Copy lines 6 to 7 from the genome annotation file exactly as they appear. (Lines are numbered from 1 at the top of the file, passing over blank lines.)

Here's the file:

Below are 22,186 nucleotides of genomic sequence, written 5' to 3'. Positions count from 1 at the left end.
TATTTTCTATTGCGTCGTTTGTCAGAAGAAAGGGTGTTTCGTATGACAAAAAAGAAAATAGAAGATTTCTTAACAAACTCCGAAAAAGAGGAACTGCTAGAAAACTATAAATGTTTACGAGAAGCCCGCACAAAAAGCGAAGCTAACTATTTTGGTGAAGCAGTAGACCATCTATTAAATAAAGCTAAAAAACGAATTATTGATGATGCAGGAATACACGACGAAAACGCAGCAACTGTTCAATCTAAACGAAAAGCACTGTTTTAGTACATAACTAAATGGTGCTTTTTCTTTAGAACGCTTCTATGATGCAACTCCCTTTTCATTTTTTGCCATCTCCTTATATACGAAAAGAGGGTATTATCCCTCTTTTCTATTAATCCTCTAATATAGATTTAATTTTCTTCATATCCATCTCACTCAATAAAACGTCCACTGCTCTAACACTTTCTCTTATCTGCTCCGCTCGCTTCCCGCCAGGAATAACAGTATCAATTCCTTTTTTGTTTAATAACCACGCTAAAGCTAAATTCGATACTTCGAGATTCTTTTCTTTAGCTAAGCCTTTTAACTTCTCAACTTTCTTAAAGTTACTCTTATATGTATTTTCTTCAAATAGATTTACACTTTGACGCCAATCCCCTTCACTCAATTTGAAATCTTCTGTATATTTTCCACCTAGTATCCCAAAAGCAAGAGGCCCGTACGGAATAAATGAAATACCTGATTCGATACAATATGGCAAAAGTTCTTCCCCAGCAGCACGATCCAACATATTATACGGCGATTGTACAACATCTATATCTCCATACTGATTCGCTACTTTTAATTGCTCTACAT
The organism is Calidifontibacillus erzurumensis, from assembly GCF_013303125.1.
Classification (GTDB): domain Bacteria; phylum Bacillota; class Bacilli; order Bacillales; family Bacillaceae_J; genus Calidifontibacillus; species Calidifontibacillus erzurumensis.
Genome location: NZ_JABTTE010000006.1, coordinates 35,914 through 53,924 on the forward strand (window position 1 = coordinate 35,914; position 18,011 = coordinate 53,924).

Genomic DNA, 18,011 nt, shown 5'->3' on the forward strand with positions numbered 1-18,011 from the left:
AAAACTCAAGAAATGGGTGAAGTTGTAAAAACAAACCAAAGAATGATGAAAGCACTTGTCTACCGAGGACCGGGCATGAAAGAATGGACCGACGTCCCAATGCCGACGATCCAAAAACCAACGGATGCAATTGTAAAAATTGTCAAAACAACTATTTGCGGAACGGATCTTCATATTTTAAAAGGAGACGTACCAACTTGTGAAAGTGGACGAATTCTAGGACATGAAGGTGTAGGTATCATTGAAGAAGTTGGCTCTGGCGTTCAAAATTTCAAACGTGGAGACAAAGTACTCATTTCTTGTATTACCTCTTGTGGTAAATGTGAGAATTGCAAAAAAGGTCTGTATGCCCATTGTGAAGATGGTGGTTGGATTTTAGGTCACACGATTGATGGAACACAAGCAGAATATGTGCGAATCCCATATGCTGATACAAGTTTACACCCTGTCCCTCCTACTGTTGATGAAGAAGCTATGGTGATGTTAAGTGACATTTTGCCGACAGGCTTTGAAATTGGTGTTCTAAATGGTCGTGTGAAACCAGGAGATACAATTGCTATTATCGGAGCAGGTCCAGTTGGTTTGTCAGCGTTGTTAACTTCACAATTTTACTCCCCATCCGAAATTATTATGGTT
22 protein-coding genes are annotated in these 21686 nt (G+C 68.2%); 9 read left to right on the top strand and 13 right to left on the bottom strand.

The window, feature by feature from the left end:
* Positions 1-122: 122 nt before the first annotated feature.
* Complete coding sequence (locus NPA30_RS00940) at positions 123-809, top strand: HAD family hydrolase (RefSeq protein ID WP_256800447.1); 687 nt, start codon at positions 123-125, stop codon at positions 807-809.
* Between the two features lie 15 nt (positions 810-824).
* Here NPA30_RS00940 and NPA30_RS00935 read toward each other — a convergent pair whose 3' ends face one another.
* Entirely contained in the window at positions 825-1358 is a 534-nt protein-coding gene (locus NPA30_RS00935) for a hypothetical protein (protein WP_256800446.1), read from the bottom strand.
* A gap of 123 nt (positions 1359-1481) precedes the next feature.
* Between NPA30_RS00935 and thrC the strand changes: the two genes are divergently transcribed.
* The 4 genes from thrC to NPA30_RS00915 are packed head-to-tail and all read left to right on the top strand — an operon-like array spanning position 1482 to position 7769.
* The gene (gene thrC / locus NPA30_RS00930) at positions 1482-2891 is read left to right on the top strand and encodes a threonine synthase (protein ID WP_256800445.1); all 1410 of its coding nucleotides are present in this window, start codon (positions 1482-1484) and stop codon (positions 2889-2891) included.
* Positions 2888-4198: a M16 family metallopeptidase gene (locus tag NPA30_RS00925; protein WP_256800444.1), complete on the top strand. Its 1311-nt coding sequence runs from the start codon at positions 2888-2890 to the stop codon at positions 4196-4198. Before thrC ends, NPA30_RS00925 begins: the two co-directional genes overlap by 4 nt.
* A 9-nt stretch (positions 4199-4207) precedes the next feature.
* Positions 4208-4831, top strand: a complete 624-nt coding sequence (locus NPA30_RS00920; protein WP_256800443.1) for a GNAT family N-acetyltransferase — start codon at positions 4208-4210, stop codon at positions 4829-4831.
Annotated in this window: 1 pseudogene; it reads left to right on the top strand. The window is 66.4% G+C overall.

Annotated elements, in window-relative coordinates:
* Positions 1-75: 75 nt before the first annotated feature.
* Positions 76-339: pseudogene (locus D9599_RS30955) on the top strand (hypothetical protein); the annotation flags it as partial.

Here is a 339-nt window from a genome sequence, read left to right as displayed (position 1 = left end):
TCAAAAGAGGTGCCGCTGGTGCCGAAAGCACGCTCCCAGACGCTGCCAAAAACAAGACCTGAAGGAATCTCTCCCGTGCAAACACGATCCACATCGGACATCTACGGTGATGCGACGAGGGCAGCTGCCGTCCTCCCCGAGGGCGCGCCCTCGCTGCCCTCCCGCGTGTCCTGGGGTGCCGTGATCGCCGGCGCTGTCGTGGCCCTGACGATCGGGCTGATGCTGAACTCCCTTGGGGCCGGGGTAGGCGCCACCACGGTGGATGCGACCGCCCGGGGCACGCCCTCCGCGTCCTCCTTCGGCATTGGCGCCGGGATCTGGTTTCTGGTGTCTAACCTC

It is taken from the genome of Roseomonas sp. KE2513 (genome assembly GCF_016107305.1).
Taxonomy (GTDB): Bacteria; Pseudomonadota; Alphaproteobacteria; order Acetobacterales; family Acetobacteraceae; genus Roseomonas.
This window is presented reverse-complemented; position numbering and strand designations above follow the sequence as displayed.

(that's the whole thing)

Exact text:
Genomic DNA, 18,011 nt, shown 5'->3' on the forward strand with positions numbered 1-18,011 from the left:
AAAACTCAAGAAATGGGTGAAGTTGTAAAAACAAACCAAAGAATGATGAAAGCACTTGTCTACCGAGGACCGGGCATGAAAGAATGGACCGACGTCCCAATGCCGACGATCCAAAAACCAACGGATGCAATTGTAAAAATTGTCAAAACAACTATTTGCGGAACGGATCTTCATATTTTAAAAGGAGACGTACCAACTTGTGAAAGTGGACGAATTCTAGGACATGAAGGTGTAGGTATCATTGAAGAAGTTGGCTCTGGCGTTCAAAATTTCAAACGTGGAGACAAAGTACTCATTTCTTGTATTACCTCTTGTGGTAAATGTGAGAATTGCAAAAAAGGTCTGTATGCCCATTGTGAAGATGGTGGTTGGATTTTAGGTCACACGATTGATGGAACACAAGCAGAATATGTGCGAATCCCATATGCTGATACAAGTTTACACCCTGTCCCTCCTACTGTTGATGAAGAAGCTATGGTGATGTTAAGTGACATTTTGCCGACAGGCTTTGAAATTGGTGTTCTAAATGGTCGTGTGAAACCAGGAGATACAATTGCTATTATCGGAGCAGGTCCAGTTGGTTTGTCAGCGTTGTTAACTTCACAATTTTACTCCCCATCCGAAATTATTATGGTT